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“We’re trying to continue the idea of supporting live music, making a lot of noise and being a part of New York City. The festival is one way we can do it. Eventually the club will be another way we can do it.”
——new co-owner Tim Hayes
THE SECOND COMING OF CBGB
Iconic Rock Club’s Assets Bought by Group of Investors Who Intend to Reinvigorate the Brand
CBGB, the defunct East Village dive beloved by so many musicians and fans, is about to begin a second life, albeit in altered form. A group of investors that includes concert promoter Tim Hayes and former agent Joe D’Urso has bought the assets of the club from Lisa Kristal Burgman, daughter of late owner Hilly Kristal, and plans to establish an ambitious music festival this summer, with an eye toward reopening the club at a new downtown location, the N.Y. Times reports.

The new owners tell Times reporters James McKinley and Stephen Brown they hope that the festival will revive the wide-open artistic aesthetic associated with CBGB, which in its heyday served as an incubator for the likes of Television, Talking Heads, the Ramones, Blondie, Sonic Youth and Patti Smith.

“We’re never going to recreate that moment in time,” says Hayes. “We’re trying to continue the idea of supporting live music, making a lot of noise and being a part of New York City. The festival is one way we can do it. Eventually the club will be another way we can do it.”

The CBGB Festival is set for July 5-9 at clubs all over the city and also includes a slate of panels, a la the CMJ Music Marathon, with around 300 acts booked, according to the new owners. The lineup is split between old-timers (David Johansen, D Generation, Guided by Voices, the Cro-Mags) and current hipster faves (The Pains of Being Pure at Heart, Cloud Nothings), though only a handful of acts are identified on the official site. Says Hayes, “We want to make room for some of the legends that came from CBGB, but the primary focus is to support new music.” It was Hayes’s commitment to original music that persuaded Burgman, who controlled the estate that owned the rights to the club, to sell it to him, she said. “It’s a relief to know that it’s not going to die,” she said. “It’s going to be reborn.”

Kristal shut down the club in 2006 after a long and bitter dispute over back rent with the landlord. He died a year later, leaving most of his estate to Burgman. Shortly before he died, Kristal had negotiated a deal to sell the club’s assets to two entrepreneurs, James Blueweiss and Robert Williams. They bought the rights from his estate in May 2008 , for $3.5 million but declared bankruptcy two years later. Under Burgman’s direction, the estate sued to reclaim the club’s assets. Complicating matters, Kristal’s former wife, Karen Kristal, also filed suit, disputing the sale, saying she had been the rightful owner of the business. By October 2010, both legal battles had been settled, and Burgman ended up in control of not only the club’s famous logo, but also its memorabilia and its grubby interior furnishings. Several would-be buyers approached her.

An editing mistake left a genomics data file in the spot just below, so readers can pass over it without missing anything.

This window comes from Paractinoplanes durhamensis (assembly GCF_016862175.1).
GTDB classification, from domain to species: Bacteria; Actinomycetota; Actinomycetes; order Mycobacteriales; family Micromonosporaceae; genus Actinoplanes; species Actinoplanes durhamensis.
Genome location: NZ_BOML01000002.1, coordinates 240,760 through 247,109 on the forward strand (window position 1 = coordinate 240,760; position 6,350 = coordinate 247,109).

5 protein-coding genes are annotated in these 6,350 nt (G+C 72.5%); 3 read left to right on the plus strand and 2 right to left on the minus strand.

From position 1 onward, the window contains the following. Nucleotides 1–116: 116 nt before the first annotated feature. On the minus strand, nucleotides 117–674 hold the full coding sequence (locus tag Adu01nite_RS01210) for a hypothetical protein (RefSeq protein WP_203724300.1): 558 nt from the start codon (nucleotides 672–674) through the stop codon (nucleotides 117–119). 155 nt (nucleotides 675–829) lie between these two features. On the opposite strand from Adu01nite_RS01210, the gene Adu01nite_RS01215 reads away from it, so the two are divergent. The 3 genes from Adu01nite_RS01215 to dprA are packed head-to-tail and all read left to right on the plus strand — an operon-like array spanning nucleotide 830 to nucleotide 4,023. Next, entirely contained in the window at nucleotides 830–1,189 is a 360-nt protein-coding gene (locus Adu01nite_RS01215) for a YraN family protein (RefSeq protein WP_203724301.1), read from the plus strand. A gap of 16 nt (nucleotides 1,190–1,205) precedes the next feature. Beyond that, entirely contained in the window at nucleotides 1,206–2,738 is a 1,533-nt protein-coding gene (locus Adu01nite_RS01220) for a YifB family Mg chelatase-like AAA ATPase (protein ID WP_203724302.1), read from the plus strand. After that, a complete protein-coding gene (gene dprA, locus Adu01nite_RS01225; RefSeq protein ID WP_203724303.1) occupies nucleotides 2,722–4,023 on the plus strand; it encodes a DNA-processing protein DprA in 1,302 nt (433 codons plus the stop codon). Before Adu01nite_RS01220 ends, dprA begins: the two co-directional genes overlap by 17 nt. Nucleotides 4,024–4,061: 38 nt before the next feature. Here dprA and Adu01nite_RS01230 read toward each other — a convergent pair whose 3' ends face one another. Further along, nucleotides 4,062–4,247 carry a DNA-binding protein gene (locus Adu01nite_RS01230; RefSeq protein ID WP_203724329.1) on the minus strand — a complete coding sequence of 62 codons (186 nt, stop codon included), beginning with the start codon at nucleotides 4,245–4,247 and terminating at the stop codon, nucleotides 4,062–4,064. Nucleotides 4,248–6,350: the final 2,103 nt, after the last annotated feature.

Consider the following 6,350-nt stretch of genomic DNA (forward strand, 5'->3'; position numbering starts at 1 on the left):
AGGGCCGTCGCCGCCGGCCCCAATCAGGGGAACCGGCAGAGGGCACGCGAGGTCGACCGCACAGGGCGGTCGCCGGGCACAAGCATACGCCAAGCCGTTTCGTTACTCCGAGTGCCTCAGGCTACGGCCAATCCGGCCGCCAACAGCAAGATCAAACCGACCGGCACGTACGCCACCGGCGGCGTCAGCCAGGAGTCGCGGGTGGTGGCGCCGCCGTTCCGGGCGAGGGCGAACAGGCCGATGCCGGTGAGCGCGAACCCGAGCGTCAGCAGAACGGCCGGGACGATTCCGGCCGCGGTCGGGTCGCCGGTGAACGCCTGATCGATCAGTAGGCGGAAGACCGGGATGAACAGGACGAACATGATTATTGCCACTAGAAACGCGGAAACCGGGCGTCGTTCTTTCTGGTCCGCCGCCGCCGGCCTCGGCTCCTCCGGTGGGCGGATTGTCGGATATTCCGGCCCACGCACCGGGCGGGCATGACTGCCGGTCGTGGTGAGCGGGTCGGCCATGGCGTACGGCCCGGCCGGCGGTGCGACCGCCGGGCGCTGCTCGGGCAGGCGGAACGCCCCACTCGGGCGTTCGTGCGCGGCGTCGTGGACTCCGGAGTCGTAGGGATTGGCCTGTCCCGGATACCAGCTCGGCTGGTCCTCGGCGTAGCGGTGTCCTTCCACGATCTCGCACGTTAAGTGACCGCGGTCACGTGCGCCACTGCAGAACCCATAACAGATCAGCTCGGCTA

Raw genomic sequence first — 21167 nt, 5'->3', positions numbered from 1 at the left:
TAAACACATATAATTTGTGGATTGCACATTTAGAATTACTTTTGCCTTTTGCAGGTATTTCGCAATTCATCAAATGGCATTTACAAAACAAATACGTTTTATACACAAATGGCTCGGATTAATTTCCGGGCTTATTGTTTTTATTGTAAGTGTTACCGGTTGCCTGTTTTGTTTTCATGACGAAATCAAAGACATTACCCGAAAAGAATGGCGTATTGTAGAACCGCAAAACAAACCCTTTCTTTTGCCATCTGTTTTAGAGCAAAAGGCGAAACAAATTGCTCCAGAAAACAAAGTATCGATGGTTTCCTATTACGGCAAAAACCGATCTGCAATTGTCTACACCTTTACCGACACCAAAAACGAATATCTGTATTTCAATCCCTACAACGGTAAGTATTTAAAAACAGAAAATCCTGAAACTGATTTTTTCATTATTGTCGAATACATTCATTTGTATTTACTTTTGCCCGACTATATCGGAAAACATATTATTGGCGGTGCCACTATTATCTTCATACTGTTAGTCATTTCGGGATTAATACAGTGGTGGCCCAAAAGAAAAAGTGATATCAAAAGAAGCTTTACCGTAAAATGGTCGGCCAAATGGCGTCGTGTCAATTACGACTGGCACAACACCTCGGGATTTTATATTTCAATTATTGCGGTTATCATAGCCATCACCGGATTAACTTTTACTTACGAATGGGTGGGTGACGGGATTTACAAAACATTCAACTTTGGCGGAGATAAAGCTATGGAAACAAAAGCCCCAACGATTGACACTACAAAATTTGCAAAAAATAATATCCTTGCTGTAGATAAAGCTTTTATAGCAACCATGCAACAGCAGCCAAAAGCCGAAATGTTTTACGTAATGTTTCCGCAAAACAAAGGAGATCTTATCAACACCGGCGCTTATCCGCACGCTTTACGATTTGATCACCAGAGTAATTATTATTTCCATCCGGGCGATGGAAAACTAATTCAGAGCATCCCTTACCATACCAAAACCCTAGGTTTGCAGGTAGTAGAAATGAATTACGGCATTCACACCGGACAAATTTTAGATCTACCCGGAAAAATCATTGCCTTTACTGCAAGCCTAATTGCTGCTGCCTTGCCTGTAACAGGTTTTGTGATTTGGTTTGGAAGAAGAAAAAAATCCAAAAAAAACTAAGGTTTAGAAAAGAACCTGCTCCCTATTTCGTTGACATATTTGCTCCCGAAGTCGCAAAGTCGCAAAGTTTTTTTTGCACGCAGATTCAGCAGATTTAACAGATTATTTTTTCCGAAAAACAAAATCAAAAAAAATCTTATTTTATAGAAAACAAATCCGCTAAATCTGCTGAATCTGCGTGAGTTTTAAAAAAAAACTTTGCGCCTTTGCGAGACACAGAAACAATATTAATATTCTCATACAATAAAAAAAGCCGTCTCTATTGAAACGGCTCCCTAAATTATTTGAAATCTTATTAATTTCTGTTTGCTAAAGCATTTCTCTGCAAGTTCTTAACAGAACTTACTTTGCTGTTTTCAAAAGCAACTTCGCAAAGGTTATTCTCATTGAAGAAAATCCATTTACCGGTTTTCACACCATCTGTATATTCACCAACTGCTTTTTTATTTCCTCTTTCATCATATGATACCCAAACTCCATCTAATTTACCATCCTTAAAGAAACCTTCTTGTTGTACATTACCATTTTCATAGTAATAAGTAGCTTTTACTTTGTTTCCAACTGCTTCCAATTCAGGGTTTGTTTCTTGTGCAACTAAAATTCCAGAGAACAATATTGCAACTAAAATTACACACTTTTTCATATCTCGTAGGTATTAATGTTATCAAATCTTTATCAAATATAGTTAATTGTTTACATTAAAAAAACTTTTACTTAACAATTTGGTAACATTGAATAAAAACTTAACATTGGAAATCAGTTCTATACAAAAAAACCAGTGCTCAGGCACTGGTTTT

She started talking to Hayes about his interest in reviving the club in early 2011. Her main concern, she said, was to ensure that Hayes and his partners would carry on her father’s policy of supporting original, undiscovered musicians. “What was important was to make sure that whoever bought it understood what CBGB was about, and Tim did from the get-go,” Burgman said.

Burgman says she has no financial stake in the festival, nor in the future club, though she is continuing to advise the new owners. “It’s passing the baton,” she said. For continuity’s sake, Hayes has hired Louise Parnassa-Staley, the club’s booker from 1986 until its closing, to book the acts for the festival.

Eventually, Hayes and his partners intend to reopen the club in Lower Manhattan and are searching for an ideal building to buy. “We don’t want to be a tenant,” he said. “We don’t want to be a victim of what happened before.”

The new club, if and when it opens, will have most of the trappings of the shuttered club at its disposal: A theatrical company dismantled and itemized everything from the bar itself to set lists and put it all in storage in Williamsburg, Brooklyn.

But Hayes and D’Urso say they don’t want to open a “museum installation” aimed at tourists. They hope to re-establish CBGB as a vibrant downtown club that will present original bands. “Rock is an art form that I love and respect, and I think has a purpose in the social fabric of our society,” says D’Urso. “And it’s been a little pushed aside. If we can help push it back in, we’d like to.”


 

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